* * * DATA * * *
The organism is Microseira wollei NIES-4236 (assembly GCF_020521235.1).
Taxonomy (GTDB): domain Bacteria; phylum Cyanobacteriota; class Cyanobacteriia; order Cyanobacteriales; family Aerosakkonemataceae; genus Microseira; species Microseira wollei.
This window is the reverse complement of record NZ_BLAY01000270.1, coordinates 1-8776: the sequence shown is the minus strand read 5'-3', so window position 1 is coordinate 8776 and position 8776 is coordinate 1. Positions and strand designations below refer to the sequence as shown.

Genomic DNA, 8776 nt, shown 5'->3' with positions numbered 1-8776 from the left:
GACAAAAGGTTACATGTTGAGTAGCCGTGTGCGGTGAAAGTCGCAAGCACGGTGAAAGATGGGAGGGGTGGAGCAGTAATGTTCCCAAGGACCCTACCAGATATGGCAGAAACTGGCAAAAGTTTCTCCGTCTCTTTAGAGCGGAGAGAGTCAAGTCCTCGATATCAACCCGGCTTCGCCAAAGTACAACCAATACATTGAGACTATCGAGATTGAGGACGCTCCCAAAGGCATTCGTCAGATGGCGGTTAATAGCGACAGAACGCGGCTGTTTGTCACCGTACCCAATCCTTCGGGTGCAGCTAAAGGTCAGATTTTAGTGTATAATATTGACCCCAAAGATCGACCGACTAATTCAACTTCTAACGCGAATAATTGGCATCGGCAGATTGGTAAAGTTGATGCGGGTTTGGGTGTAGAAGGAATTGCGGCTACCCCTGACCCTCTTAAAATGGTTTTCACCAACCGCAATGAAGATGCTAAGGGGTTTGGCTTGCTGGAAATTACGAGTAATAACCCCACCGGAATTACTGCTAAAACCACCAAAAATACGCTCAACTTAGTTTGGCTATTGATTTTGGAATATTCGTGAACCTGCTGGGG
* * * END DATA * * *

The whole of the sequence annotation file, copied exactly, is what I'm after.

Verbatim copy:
The organism is Microseira wollei NIES-4236 (assembly GCF_020521235.1).
Taxonomy (GTDB): domain Bacteria; phylum Cyanobacteriota; class Cyanobacteriia; order Cyanobacteriales; family Aerosakkonemataceae; genus Microseira; species Microseira wollei.
This window is the reverse complement of record NZ_BLAY01000270.1, coordinates 1-8776: the sequence shown is the minus strand read 5'-3', so window position 1 is coordinate 8776 and position 8776 is coordinate 1. Positions and strand designations below refer to the sequence as shown.

Genomic DNA, 8776 nt, shown 5'->3' with positions numbered 1-8776 from the left:
GACAAAAGGTTACATGTTGAGTAGCCGTGTGCGGTGAAAGTCGCAAGCACGGTGAAAGATGGGAGGGGTGGAGCAGTAATGTTCCCAAGGACCCTACCAGATATGGCAGAAACTGGCAAAAGTTTCTCCGTCTCTTTAGAGCGGAGAGAGTCAAGTCCTCGATATCAACCCGGCTTCGCCAAAGTACAACCAATACATTGAGACTATCGAGATTGAGGACGCTCCCAAAGGCATTCGTCAGATGGCGGTTAATAGCGACAGAACGCGGCTGTTTGTCACCGTACCCAATCCTTCGGGTGCAGCTAAAGGTCAGATTTTAGTGTATAATATTGACCCCAAAGATCGACCGACTAATTCAACTTCTAACGCGAATAATTGGCATCGGCAGATTGGTAAAGTTGATGCGGGTTTGGGTGTAGAAGGAATTGCGGCTACCCCTGACCCTCTTAAAATGGTTTTCACCAACCGCAATGAAGATGCTAAGGGGTTTGGCTTGCTGGAAATTACGAGTAATAACCCCACCGGAATTACTGCTAAAACCACCAAAAATACGCTCAACTTAGTTTGGCTATTGATTTTGGAATATTCGTGAACCTGCTGGGG